I have a neurological condition that causes simple things, like walking, to require actual thought on my part. Walking also, more often than not, causes fairly significant pain. The same condition, unfortunately, also affects my arms and my stamina. So everywhere I go, I’m left with a difficult decision: Which ambulatory aids will serve me best right now?
Most of the time, these days, my legs are mostly functional and my pain levels are nowhere near what they used to be. This means that on good days I can walk a little ways before I have to be worried about it. A trip into the local post office or convenience store can usually be done without even taking my cane. A trip to CVS or Walgreens, which aren’t very large here, and have carts I can lean on, can often be done on foot. A trip to the grocery store or Walmart, however, is impossible without my wheelchair, even on a good day. I can usually walk into a restaurant with my cane, since I’ll be sitting for a bit between, and walk back out with no problem. A movie, however, means sitting in one cramped spot for over an hour, so I know I won’t be able to walk back out.
Most places fall somewhere in between, and I usually have to take a minute, upon arriving, to assess the best solution. This assessment involves things like the amount of walking I expect, the terrain, the weather (wheelchairs in rain or snow kind suck, but leaning on a cane with a wet tip can be disastrous), how sore my legs are, how sore my arms are, how tired I am (the wheelchair, though it’s ultra-lightweight, is still too heavy for me some days), and, on bad days, "how badly do I really need to do this, anyway?" (I frequently get to the grocery store parking lot and just give up and drive home).
Whenever I go somewhere new, and the size of the building/distance I have to walk isn’t readily discernible from the parking lot, I have a policy that I always take my wheelchair. The very last thing I want is to go somewhere new and get stuck, and have to try to send some stranger to get my wheelchair for me, or end up sitting somewhere crying in pain, too embarrassed to ask for help. This means that the vast majority of people, upon meeting me for the first time, meet me in the chair.
My chair is not one of those fold-up hospital things. I played wheelchair basketball, quite seriously, in college, and my chair is a custom-fit, ultra-lightweight sports frame with built in shock absorbers and triple-cross spokes. It’s not the kind of chair you see every day, unless you live on a college campus or have an acquaintance who’s been wheelchair-bound for an extended period. Upon seeing me in this chair, most people seem to assume that I am paraplegic. I usually try to let people know that I can walk, especially if I think I might see them again in circumstances where I’m not in my chair. This never seems to sink in, though.
Today, for instance, I went to my ENT appointment. It was raining. The ENT is inside an office in a larger building, with insufficient handicapped parking space. Every time I’d been there I’d taken my chair in, because the doors on that building are heavy and hard to open when I’m standing, and the walk to the office is a decent distance. But no handicapped parking means no striped-zone beside my car, which means I have to worry about whether I’ll be able to get my chair back into my car when I come back out. My legs are working pretty well today, and I had energy despite running on 2 hours’ sleep, so I decided it made more sense to walk in today.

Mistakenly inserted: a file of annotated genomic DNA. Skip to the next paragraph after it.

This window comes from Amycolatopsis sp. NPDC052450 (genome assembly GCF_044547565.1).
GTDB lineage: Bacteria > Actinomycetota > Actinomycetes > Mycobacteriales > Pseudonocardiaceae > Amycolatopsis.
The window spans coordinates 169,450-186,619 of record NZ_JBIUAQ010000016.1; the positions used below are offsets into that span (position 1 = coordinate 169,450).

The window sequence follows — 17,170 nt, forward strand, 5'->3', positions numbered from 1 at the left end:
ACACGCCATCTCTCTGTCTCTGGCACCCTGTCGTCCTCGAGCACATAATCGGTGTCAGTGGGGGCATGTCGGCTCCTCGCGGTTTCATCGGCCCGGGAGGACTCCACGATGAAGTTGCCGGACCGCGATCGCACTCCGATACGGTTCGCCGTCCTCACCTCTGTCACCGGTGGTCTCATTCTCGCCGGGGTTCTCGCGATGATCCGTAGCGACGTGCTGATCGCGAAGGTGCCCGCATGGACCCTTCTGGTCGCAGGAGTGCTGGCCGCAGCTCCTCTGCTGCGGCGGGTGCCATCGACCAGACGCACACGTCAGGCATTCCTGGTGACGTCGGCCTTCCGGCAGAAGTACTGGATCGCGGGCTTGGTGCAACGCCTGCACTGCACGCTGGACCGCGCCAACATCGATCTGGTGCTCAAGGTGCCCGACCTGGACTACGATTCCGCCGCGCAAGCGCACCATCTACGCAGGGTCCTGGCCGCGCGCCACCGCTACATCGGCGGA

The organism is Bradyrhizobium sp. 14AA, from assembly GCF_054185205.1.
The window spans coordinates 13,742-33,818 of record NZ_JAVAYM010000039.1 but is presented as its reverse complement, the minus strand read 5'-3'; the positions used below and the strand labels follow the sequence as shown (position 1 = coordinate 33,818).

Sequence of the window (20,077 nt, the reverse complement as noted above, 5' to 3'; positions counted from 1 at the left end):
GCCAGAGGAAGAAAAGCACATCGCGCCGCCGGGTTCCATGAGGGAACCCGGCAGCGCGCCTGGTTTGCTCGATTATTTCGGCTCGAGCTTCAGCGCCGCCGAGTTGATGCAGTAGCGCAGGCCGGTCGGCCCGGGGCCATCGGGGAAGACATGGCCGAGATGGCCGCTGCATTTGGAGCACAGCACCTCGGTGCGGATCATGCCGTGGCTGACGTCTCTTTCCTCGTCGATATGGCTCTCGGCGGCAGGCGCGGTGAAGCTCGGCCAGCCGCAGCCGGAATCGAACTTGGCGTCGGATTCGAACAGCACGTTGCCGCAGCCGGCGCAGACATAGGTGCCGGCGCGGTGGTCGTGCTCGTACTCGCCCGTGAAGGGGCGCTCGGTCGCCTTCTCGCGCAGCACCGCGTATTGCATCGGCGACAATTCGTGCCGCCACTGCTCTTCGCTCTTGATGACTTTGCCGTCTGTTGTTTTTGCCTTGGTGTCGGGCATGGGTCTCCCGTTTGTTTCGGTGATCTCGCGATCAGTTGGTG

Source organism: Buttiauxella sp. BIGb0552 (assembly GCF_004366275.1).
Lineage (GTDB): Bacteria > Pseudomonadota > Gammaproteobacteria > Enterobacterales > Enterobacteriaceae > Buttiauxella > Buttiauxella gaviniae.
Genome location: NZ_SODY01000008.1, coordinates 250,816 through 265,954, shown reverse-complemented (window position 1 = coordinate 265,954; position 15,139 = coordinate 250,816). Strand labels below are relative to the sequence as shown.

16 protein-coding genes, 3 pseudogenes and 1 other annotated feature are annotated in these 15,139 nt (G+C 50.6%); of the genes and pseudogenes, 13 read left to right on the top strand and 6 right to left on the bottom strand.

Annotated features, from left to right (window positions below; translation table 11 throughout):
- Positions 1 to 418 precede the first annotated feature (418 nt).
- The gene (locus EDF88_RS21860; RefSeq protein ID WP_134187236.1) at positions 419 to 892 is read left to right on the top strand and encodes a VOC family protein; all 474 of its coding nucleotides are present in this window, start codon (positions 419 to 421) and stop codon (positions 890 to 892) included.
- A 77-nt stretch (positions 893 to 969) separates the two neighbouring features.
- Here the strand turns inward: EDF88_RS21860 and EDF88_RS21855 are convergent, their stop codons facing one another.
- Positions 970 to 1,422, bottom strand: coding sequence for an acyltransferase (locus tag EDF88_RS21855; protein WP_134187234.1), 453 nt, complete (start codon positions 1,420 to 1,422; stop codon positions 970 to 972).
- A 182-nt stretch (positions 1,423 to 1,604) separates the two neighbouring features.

The people in his office had no clue who I was. They even made me give them my insurance cards again, which they’ve never asked for since my first visit there. I think they were doubting who I was, I’m surprised they didn’t make me show ID. When the nurse (who I know I had dealings with there just a few weeks ago) took me to get an xray she wondered why I was worried about standing still for it/why I wanted to lean on something. The only person there who recognized me was the doctor, who asked where my machine was today lol
It was a bizarre experience for me. I’m the one that usually doesn’t recognize people. I am at least partially face-blind, I can often recognize people in context by their hair, glasses, and other unique features, but not usually by their faces, and if I see them outside of their normal domain I usually have no clue who they are.
People generally tend to recognize me, though. I’m that fat chick in the cool-looking wheelchair, or I’m that girl that hobbles around on the cane with the funky handle (my canes have fitted quad handles cuz I can’t grip a normal cane properly), or I’m that lady with the weird leg braces.
It was quite an odd experience to have the tables turned.
Usually, if I show up walking around someone who hasn’t seen me out of the chair before they do a double-take, they give me a perplexed look and sometimes ask if I have a sister. If I show up in a chair around someone that’s only seen me walking/hobbling/on crutches/with cane, they look horrified and ask me what happened (despite the fact that I warn nearly everyone I expect to see again that I use a chair quite a bit, that never seems to sink in either until they see it the first time, and often not even then). I’m used to surprising people in these ways. But it’s very rare to not be recognized at all because of the change in ambulation.
It was a nice bit of comic relief in my day, but it really didn’t make up for the giant nasal scope the doctor tried to ram through my brain.
One Response to Perspective Taking
Always fun to know people notice your chair more than you.